1. Do you think the northern tribes wanted David to be their king because it was the Lord’s will, for their own political reasons, or both? Why?
2. What difficulties might David’s having ruled as king of the southern tribes for seven years before becoming king of the northern tribes have caused him?
3. Why might David have established his capital at the newly conquered Jerusalem?
4. What do you think caused David to realize that “the LORD had established him king over Israel” (v. 12a)?
5. David also “perceived … that [the LORD] had exalted his kingdom for the sake of his people Israel” (v. 12b). Why should church and civic leaders remember that they do what they do for the sake of the people? What can happen if they don’t remember this?

Reference Shelf

The removal of obstacles on David’s road to the throne of all Israel means, for a good part of the people, that they are now leaderless. With Abner and his puppet king Ishboshet gone and no other pretenders from Saul’s house in sight, the tribes visit David to claim him as their king. First, they claim kinship with their king-to-be, a statement we should take in its broadest sense as pointing out that the people and David belong together. After this claim, they bring to the fore David’s gifts of leadership even when Saul was still king, and cite God’s promises for David’s future as “shepherd” (v. 2). The shepherd metaphor, conventional for that time and place, connotes the particular care a king should exercise over his people in leading, nurturing, guarding, and protecting them. In David’s case, God called him as a shepherd boy to become the shepherd of God’s people. The speech is interesting for its indirectness: “we belong together, you were always a leader even under Saul, and God promised you would be our shepherd/leader, so . . .” (vv. 1-2). Without spelling out their request, the tribal representatives in the next breath come to “the king” in Hebron, where David, now called “King David,” makes a covenant, after which they anoint him as king (v. 3). This noteworthy sequence of events constitutes the only time in the Bible that a king makes a covenant with his people before taking up his official kingship. The text does not provide any detail on the type of covenant David makes; we may assume that it involved a pledge on David’s part to provide continued leadership and on the people’s part not only to acknowledge him as king at this moment but to remain loyal to David and his house. Concluding sentences provide an anticipatory review of the total years that David reigned, headed by the information that David was thirty years old at the time he became king (vv. 4-5)—not a young man for those days, with the largest part of his reign still ahead of him. Names abound in this unit: David, Israel, Judah, Hebron, and Jerusalem, all of which surround the title “king” (eight times). This is the king, these are the people, and these the places of importance. Hebron signals backward, while Jerusalem points forward.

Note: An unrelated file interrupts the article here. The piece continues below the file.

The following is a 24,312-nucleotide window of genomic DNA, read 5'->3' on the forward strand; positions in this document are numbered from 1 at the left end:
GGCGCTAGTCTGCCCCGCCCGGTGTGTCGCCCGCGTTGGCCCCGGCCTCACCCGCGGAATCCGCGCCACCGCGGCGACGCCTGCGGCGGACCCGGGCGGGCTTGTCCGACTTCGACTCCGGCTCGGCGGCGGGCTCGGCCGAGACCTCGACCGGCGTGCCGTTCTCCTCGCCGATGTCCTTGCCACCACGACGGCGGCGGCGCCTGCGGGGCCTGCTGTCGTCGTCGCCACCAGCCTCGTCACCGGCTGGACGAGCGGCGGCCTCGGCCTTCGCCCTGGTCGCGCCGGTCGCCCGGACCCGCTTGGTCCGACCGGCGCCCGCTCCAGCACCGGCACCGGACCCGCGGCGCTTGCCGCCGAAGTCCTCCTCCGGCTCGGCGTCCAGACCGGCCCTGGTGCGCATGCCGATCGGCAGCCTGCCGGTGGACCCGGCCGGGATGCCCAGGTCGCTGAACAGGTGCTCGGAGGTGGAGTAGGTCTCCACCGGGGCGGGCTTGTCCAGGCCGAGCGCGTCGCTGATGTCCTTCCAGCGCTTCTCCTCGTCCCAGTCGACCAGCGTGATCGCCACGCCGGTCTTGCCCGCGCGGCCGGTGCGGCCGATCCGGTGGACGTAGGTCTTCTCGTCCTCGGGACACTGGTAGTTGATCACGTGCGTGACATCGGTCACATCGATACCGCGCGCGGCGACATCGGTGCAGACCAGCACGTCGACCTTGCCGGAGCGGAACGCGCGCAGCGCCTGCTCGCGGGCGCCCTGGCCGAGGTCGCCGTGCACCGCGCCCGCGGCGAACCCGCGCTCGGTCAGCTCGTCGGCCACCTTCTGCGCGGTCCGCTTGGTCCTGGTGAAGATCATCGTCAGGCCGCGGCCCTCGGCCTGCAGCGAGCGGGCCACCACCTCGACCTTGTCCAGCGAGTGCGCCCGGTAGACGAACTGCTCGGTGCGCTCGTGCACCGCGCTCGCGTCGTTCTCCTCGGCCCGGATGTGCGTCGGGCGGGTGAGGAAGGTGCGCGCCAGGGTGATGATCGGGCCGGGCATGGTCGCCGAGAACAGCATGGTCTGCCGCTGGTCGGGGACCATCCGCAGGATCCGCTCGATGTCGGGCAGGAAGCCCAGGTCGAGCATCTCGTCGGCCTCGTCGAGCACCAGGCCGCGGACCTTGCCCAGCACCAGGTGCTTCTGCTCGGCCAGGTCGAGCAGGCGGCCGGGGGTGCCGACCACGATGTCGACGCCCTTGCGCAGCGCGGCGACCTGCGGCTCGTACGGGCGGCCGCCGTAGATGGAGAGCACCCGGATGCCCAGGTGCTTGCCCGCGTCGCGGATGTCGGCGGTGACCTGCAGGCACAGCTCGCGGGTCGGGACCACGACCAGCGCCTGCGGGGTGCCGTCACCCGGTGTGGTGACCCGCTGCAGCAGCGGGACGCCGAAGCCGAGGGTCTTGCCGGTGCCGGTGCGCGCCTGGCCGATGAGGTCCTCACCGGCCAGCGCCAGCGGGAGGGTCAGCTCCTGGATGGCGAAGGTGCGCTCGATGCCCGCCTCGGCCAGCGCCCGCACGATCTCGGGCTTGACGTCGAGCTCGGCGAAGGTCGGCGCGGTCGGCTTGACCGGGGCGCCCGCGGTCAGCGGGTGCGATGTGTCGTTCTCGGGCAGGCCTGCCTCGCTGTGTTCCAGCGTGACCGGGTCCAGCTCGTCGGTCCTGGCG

Johanna W. H. van Wijk-Bos, Reading Samuel: A Literary and Theological Commentary, Reading the Old Testament (Macon GA: Smyth & Helwys, 2011) 172-73.

Michael Ruffin is husband to Debra, father to Joshua (Michelle) and Sara (Benjamin), grandfather to Sullivan. A graduate of Mercer University and Southern Baptist Theological Seminary, he has previously served as a pastor and as a university professor. He lives on the Ruffin Family Farm in Yatesville, Georgia. He is the Connections Series Curriculum Editor.